Combat Medic Badge

SP5 Jack Peter De Lange, of Elkhorn, Wisconsin, was twenty years old when he was killed in action in an ambush on the morning of 5 Mar 69, the day before I was wounded. His 21st birthday would have been on 7 Mar, just two days after he was killed. We didn't know that. Jack didn't talk much about himself. His job as our platoon medic kept him busy, and he took it very seriously. Besides being my platoon medic, he was A Company's senior aid-man.

As my platoon medic and senior company aid-man, Jack was a part of my command group, which included myself, my Platoon Sergeant (SSG Robert W. Watt), my four squad leaders, and Jack. Jack's input was useful to me for command decisions because part his job was to help me monitor and facilitate the battle fitness of my men. In this capacity Jack used every means available to him to keep us in good physical and mental health. Helping me manage what the army calls "Esprit De Corps," the fighting spirit, or attitude of a fighting unit (my platoon) was something Jack did skillfully, utilizing a strong sense of determination, stamina, and spiritual awareness that was uplifting to us all--regardless of religious beliefs or the challenges of direct infantry combat.

Jack was a Christian who practiced faith, not religiously (rote), but spiritually (interactively--involved). He didn't carry a weapon because he was a conscientous objector. He carried an embrella instead, and many's the time I told him to keep the safety on on his umbrella, and he understood what I meant--that should the enemy see his umbrella open in the jungle, we'd be targeted. He was more than careful with the umbrella, but it was good while we were on combat operations (but not actively engaged with the enemy) to see Jack walking among my troops in the hot sun or rain, under his umbrella, making his rounds, encouraging us to wash, or change those socks (he carried extra socks for us for emergencies), or brush those teeth (he had extra gear for this), take those malaria pills, or make sure each canteen of water we got from streams was treated with tabs to eliminate parasites and germs. While he'd do this in his good-natured way he'd stop to chat with any soldier having a problem with the combat, or with something else--a disturbing letter from home, a troublesome set of leech bites, or a festering or painful but not serious wound or injury.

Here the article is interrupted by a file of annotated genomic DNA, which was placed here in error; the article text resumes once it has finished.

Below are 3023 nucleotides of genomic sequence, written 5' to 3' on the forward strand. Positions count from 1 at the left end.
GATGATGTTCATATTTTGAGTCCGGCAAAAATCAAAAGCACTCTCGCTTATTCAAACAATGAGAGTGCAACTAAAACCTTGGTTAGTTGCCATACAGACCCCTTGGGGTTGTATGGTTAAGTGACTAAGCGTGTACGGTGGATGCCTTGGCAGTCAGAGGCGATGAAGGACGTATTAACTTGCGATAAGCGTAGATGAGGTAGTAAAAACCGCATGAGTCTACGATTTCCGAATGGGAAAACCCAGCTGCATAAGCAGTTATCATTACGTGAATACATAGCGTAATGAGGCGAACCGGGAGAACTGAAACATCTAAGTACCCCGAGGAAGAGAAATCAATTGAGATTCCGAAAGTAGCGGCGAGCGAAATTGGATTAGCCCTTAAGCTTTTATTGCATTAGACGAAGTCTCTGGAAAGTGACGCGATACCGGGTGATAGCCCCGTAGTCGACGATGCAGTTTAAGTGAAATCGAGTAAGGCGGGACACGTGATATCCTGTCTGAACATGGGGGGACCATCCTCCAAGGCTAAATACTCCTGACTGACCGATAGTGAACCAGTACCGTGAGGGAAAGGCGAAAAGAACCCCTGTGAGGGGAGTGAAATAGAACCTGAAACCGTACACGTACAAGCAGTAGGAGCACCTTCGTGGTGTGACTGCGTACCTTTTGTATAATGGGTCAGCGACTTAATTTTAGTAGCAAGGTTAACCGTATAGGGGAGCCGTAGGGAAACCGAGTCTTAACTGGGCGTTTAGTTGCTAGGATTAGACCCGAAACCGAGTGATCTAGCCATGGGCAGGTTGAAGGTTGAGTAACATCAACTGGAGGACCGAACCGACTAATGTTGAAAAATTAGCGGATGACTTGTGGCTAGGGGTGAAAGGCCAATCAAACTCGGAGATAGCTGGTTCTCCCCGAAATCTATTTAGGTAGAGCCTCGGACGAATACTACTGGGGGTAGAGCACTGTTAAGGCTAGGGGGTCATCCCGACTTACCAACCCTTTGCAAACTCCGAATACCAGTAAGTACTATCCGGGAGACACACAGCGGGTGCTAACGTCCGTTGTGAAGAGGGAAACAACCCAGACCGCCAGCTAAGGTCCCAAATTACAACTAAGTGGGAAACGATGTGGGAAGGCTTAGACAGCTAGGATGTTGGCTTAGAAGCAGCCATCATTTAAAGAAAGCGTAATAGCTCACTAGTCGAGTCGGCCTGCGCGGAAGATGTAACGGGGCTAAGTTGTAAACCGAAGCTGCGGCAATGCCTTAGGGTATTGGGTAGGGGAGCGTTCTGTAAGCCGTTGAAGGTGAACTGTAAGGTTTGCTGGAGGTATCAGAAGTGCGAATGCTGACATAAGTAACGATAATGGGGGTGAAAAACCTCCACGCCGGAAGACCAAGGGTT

I think about Jack nearly every day. This is disturbing, but I need to get this out. On the morning Jack was killed, my platoon was operating separately from the company--as we often did. And as on the day I was wounded, our mission was to locate, establish, and defend an extraction point for the company. When we were hit [purple star on map at BT148109], our immediate responsive fire failed to suppress the intense enemy automatic weapons fire, and this caused a dangerous immobility in my platoon--instead of rapid responsive fire-and-maneuver, or withdrawal (textbook ambush responses), we took cover and I attempted to organize a hasty defense. Within seconds two men were wounded. Amid the intense close-quarters gunfire, Jack moved from man to man, stopping the bleeding and dressing wounds. We covered him.

After Jack dressed the head wound of a rifleman (Leos) who was fighting beside me, another man took a round to our left front. Jack moved immediately to his aid and threw himself across the wounded man to protect him from increasing fire, and in that instant a round struck him center forehead, killing him instantly. Soon after Jack was killed, Brian Wolfe appeared in the thick of the fight to help my wounded men.

~~ I was able to contact a nephew of Jack's last year and inquired if the family received the Silver Star I recommended for him,  but his nephew wrote back that he didn't know. I hope Jack's family knows about his gallantry. He gave his life for us--he didn't lose it.

~~I mentioned on another of these pages that Brian Wolfe was the medic who treated me on the battlefield when I was wounded. Brian lives in Ohio now. We exchange emails and intend to visit someday. Brian, like Jack, has a remarkable sense of humor and a steady and efficient "bedside manner." 

~~I was wounded the following day, and Brian gave me medical attention for four hours while we waited for the medevac chopper. Between his dashes to aid other wounded, he kept me conscious, concentrating on my breathing. One of my lungs was pierced (sucking chest wound) and full of blood, and the other was bruised. If I'd lost consciousness, I'd have surely died. The traumatic injuries to my lungs and rib-cage made breathing inefficient, painful. I had to concentrate on every breath, taking it in and letting it out on prompt. At times Brian kept me whispering short responses to questions about anything he could think of--between breaths. He asked me about my hobbies and I'd told him someday I was gonna be a drummer. On our first communication after 30 years, he asked me: "So are you a drummer now?" This kind of recall shows how important Brian's job was to him. He & Jack were alike in many ways. Brian has followed a nursing career since he left the army, much decorated and wounded himself...